Andrew Moray the younger was part of the Scottish feudal host assembling at Caddonlee in March 1296 in preparation for war with England. He was likely part of his father's retinue. A part of Scottish host, led by the earls of Atholl, Ross, and Mar and John Comyn the younger of Badenoch, entered Cumberland.
- Sir Andrew Murray
In the north east of Scotland, Andrew Moray led a campaign against English rule. Across the south west, William Wallace was engaged in skirmishes with English forces. Andrew Moray Although...
Andrew Murray, also known as Andrew Moray, Andrew of Moray, or just Moray, lived from around 1270 to 1297. With William Wallace he jointly led the revolt that culminated in the Scottish victory over the English at the Battle of Stirling Bridge in 1297, and he was the father of Sir Andrew Murray, who served as Guardian of Scotland for periods in ...
Sir Andrew Murray (1298–1338), also known as Sir Andrew Moray, or Sir Andrew de Moray, was a Scottish military and political leader who supported King David II of Scotland against Edward Balliol and King Edward III of England during the Second War of Scottish Independence.
- John Murray, Thomas Murray
- Andrew Moray (father)
- leading resistance campaign during Second War of Scottish Independence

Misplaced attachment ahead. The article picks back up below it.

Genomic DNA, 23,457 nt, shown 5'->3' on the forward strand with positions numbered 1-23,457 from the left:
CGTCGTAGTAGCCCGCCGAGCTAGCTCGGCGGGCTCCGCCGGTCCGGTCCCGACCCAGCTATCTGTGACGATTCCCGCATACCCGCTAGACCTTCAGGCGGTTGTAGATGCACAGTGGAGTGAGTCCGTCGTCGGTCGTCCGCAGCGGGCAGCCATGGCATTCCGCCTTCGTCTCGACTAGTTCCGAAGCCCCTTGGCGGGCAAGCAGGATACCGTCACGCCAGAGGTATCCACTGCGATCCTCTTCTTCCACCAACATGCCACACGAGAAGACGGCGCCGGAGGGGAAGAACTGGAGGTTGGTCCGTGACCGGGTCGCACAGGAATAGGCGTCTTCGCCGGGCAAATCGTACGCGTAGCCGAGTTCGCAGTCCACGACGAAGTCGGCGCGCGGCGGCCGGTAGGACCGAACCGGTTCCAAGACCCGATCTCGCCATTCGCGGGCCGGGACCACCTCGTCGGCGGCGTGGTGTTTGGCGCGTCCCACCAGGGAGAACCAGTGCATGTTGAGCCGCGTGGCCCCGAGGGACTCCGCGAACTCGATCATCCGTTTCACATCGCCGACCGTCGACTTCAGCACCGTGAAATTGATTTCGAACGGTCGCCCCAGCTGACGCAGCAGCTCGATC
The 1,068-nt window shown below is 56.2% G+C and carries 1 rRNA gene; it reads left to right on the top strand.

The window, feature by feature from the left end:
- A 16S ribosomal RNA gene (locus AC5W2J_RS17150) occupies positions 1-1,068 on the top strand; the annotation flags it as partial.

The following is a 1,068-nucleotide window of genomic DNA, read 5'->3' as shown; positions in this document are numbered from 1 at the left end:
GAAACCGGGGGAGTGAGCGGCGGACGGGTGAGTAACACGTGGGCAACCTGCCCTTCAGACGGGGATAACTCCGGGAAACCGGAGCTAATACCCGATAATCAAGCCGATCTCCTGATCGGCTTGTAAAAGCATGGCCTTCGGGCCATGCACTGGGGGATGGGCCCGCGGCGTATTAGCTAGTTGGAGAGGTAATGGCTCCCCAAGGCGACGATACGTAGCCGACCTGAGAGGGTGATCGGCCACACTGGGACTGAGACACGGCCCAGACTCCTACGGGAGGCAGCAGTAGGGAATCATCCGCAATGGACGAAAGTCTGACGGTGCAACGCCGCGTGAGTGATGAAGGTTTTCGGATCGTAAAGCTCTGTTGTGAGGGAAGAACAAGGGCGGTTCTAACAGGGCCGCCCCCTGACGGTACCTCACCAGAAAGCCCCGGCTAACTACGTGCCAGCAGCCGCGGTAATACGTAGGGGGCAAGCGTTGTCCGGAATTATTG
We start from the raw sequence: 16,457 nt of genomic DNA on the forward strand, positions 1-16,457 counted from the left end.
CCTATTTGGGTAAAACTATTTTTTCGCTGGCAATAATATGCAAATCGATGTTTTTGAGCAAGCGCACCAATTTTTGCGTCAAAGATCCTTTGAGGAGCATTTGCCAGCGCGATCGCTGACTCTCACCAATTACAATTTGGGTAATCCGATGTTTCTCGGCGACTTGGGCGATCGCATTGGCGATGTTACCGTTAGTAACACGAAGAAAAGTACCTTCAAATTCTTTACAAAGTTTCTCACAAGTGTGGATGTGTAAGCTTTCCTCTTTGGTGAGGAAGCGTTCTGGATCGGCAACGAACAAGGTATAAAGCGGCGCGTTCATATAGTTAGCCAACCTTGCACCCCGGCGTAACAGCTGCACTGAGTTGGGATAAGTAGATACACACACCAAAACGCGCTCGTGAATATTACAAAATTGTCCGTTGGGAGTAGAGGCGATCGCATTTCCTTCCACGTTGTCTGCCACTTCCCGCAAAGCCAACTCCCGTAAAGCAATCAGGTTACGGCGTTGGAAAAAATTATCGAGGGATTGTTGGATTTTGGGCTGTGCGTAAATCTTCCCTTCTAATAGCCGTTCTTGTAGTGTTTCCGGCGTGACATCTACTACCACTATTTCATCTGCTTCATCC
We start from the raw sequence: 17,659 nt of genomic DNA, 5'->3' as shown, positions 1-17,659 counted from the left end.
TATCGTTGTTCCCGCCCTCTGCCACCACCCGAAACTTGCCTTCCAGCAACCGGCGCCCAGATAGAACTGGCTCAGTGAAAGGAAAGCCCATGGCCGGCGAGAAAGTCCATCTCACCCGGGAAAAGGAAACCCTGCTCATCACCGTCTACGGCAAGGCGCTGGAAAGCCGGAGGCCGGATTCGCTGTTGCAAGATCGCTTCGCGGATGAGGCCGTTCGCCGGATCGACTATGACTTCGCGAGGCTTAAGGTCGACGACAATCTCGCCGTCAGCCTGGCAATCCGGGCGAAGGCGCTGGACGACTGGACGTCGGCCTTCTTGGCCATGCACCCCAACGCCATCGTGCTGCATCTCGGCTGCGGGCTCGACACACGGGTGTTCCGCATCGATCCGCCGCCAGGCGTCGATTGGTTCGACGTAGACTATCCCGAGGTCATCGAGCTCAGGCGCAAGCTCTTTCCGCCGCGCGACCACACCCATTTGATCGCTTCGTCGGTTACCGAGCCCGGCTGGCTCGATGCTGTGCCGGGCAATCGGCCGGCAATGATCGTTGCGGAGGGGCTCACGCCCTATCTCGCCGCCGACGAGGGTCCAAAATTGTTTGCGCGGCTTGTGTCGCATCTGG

- Dunfermline Abbey
Sep 26, 2016 · Speaking of Andrew Moray, Braveheart entirely misses out this man, one of the most important in Wallace’s career. Up until the mortal injury he received at Stirling Bridge, Moray was as important a commander as Wallace.
Andrew Moray (Norman French: Andreu de Moray; Latin language: Andreas de Moravia), also known as Andrew de Moray, Andrew of Moray, or Andrew Murray, an esquire, was prominent in the Scottish Wars of Independence. He led the rising in northern Scotland in the summer of 1297 against the occupation...
Andrew Moray was the younger son of Sir Walter de Moray, and a daughter of Sir Walter Olifard of Bothwell who was the son of Sir David Olifard of Bothwell. He and his son were amongst the Scottish noblemen captured following the Battle of Dunbar in 1296. Moray was imprisoned in the Tower of London, where he died on 8 April 1298.